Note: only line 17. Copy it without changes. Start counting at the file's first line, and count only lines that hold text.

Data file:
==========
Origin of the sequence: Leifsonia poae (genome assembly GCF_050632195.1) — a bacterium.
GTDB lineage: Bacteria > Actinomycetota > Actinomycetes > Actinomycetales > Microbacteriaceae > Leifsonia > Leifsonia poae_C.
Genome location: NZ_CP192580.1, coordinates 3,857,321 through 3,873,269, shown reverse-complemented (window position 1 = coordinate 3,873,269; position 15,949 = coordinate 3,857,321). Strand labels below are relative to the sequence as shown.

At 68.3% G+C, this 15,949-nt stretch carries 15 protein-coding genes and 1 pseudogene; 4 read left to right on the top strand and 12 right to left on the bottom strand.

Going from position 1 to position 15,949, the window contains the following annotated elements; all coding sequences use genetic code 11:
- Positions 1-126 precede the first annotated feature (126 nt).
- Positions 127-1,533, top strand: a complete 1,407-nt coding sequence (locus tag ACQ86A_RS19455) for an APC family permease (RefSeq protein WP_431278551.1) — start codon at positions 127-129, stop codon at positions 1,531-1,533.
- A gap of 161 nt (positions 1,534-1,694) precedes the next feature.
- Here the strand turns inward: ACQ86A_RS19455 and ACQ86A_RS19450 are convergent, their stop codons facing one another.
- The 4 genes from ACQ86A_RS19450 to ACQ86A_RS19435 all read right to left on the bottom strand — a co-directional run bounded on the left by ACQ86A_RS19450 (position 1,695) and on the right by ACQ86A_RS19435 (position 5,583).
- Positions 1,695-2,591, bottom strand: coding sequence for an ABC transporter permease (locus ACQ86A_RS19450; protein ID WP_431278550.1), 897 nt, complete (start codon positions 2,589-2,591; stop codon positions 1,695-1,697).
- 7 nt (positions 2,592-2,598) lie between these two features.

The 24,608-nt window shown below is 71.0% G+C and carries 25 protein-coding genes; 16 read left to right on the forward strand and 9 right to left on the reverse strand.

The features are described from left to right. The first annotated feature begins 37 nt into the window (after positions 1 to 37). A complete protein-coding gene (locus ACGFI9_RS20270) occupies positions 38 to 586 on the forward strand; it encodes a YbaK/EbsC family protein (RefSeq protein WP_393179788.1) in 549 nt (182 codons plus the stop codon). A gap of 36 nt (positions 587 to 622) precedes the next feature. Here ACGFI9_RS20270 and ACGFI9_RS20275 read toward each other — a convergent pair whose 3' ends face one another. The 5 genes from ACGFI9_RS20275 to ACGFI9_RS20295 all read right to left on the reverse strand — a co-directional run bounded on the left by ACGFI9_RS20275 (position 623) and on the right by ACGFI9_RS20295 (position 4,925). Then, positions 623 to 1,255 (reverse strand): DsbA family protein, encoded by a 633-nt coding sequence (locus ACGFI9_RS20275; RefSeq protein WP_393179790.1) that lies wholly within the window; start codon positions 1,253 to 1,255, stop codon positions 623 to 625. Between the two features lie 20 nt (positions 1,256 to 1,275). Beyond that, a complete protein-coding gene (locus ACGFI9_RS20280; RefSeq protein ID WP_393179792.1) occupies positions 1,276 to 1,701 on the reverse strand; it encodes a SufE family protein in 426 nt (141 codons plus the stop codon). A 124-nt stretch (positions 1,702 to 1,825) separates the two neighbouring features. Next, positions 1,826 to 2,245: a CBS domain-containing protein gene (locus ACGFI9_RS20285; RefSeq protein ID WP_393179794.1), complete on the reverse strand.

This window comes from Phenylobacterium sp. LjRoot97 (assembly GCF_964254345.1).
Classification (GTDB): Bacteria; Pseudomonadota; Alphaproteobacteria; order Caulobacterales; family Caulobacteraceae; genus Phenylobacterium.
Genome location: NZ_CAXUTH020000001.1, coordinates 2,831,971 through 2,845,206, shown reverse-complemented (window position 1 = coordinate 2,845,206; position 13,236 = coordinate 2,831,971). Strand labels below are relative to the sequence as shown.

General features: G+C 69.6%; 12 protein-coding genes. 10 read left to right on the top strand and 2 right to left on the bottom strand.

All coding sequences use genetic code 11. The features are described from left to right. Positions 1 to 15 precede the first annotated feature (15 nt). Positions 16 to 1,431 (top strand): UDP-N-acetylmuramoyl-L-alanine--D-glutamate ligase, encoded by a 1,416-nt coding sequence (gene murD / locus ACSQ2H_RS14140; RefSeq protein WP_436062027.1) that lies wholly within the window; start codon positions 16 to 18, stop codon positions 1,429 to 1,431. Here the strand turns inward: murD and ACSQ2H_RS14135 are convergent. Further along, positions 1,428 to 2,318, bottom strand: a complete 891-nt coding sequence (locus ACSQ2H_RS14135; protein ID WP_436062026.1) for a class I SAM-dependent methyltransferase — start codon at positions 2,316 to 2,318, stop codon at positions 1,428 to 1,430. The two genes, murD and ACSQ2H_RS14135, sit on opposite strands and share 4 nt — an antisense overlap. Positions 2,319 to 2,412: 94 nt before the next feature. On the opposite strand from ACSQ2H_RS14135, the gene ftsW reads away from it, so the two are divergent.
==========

Genome location: NZ_CAXUTH020000001.1, coordinates 2,831,971 through 2,845,206, shown reverse-complemented (window position 1 = coordinate 2,845,206; position 13,236 = coordinate 2,831,971). Strand labels below are relative to the sequence as shown.